We are starting to work on the documentary again, by picking up where we left off, reviewing what we have and working out where the gaps are. Yesterday Gina and I listened to the interview that I did with Ari for the book- so this would be probably around 2005 or 2006. The interview was done in the back room of the 12-Bar (that's a bit of history in itself) and in the background you can hear the venue gradually filling up as the afternoon progresses into evening.
Tessa and Nadya are there too, and Ari's replies gradually become more thoughtful as the hour passes. She talks about how helpful the guys in the punk scene were- but also how dangerous it was to walk around in public dressed the way they were. It took The Slits a long time to get a deal that would give them control over the way they looked and the sound of their music, and by that time they had evolved sonically away from punk and more into the dub reggae influences that they later became so famous for. Keith Levene was heavily involved in the production of their first Peel session.
Revisiting the interviews is going to be very interesting in the context of the absolutely deafening silence from women in the music industry about bullying, both sexual and otherwise. You have to feel very stable and powerful to call out bullying from people who can destroy your career either directly, or through whispering campaigns. One of the best things about writing music history and documenting it on film is allowing female performers and producers to have a positive voice and speak about their own history and experiences. Some of the people we spoke to for the film have well-documented pasts, but others who have maybe retired from the music business still have interesting stories to tell. We didn't even touch on the harassment issue, actually. Who wants to be famous only for being a survivor? People have a right to thrive.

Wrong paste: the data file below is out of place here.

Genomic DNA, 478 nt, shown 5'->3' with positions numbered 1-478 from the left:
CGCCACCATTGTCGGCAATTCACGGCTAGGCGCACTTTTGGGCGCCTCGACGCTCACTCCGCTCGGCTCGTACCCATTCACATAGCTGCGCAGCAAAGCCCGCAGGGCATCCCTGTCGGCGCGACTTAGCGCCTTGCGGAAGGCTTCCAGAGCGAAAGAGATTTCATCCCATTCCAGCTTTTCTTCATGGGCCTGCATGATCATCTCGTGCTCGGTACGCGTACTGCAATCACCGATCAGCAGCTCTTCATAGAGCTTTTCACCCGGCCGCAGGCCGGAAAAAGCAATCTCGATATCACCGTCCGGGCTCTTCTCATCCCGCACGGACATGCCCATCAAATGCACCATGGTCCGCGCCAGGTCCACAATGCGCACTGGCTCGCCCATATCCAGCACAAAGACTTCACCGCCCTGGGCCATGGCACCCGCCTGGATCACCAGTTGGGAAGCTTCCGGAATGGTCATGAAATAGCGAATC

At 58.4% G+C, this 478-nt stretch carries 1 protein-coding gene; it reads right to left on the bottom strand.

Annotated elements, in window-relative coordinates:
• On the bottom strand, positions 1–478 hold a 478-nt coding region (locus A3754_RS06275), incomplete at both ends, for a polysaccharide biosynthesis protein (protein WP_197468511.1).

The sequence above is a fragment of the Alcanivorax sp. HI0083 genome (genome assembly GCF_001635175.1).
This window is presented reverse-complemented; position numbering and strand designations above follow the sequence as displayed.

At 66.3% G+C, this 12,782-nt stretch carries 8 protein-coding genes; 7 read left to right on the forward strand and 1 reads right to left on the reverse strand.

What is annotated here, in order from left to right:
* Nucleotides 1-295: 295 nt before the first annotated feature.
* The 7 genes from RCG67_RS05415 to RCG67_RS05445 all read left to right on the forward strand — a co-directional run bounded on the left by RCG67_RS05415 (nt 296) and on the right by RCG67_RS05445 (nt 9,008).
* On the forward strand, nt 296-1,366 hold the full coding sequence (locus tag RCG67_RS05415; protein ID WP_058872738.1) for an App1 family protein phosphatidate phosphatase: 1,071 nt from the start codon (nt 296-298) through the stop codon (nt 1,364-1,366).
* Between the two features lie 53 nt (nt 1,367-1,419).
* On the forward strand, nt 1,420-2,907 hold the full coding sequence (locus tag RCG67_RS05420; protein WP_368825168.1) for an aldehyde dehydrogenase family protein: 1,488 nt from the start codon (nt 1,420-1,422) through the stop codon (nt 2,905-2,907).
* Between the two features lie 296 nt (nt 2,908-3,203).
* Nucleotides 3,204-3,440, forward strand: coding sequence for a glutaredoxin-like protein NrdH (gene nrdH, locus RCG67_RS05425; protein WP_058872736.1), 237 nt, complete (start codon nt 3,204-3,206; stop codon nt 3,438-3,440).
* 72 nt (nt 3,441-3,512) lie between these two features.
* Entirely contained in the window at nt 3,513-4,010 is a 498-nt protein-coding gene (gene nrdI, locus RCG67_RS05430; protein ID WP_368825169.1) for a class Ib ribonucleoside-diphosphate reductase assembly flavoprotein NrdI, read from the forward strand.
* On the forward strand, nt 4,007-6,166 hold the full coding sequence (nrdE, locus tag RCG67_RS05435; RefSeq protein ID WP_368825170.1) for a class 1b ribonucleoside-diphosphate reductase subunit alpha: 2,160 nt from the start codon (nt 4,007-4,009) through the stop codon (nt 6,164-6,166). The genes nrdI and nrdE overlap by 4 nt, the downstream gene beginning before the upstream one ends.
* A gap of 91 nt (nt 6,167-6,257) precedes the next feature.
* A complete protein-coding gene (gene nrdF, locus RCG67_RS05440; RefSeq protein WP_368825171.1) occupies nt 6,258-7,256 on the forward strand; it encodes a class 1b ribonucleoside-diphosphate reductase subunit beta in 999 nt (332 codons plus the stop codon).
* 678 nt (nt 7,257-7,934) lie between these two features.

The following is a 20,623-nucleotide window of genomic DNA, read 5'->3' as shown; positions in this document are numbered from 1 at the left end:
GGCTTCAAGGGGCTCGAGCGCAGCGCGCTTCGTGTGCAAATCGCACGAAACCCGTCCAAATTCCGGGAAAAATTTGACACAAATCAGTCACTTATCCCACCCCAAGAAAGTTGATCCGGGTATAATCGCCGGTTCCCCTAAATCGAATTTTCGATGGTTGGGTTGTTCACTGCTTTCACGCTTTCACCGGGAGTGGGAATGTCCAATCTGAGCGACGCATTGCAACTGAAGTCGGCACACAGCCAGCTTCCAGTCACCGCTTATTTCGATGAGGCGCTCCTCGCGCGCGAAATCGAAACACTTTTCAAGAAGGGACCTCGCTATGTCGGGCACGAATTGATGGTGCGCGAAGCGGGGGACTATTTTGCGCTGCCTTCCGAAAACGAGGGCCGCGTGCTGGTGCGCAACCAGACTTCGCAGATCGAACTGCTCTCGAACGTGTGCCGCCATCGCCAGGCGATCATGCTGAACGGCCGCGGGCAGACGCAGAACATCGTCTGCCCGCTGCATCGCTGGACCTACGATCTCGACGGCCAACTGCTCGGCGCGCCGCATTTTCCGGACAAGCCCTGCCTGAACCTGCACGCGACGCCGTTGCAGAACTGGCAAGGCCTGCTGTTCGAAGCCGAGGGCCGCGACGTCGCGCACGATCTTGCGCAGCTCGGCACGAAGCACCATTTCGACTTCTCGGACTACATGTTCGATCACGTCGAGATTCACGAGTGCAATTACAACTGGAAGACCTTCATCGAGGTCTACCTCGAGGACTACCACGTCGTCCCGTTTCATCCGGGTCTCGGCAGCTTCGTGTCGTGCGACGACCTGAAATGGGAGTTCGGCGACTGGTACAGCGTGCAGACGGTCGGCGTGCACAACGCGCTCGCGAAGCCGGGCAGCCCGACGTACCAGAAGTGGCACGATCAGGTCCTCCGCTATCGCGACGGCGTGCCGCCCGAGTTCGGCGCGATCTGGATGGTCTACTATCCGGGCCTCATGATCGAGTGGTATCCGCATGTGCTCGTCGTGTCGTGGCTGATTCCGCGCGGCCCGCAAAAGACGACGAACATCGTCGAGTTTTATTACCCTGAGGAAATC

It still fills my heart with joy just to think about her: I feel like laughing out loud at her sheer defiance and originality. Ari was a fantastic person.

Tuesday, November 14, 2017

Old Helen and the Horns Poster

Historical Teeth

I took a group of students to The Wellcome Collection this afternoon. They have a really interesting free exhibition on medical graphics with a particularly interesting section on smoking propaganda and anti-smoking propaganda; it was also fascinating to hear how Florence Nightingale had so much to do with the understanding and promotion of statistics in the treatment of soldiers' infections.
My favourite thing, however, was Napoleon Bonaparte's toothbrush (up in the first floor permanent collection).

Telephone Box Library

Paul Eccentric came round to pick up some books last night. He and his wife Donna have bought a village telephone box that was about to be removed, cleaned out the ivy that had taken over, given it a coating of new red paint, and are setting up a miniature library for the local community. A local school is going to help out, and it's a wonderful idea. Wishing them great success, and lots of users and lots of books!

Monday, November 13, 2017

Pet Plant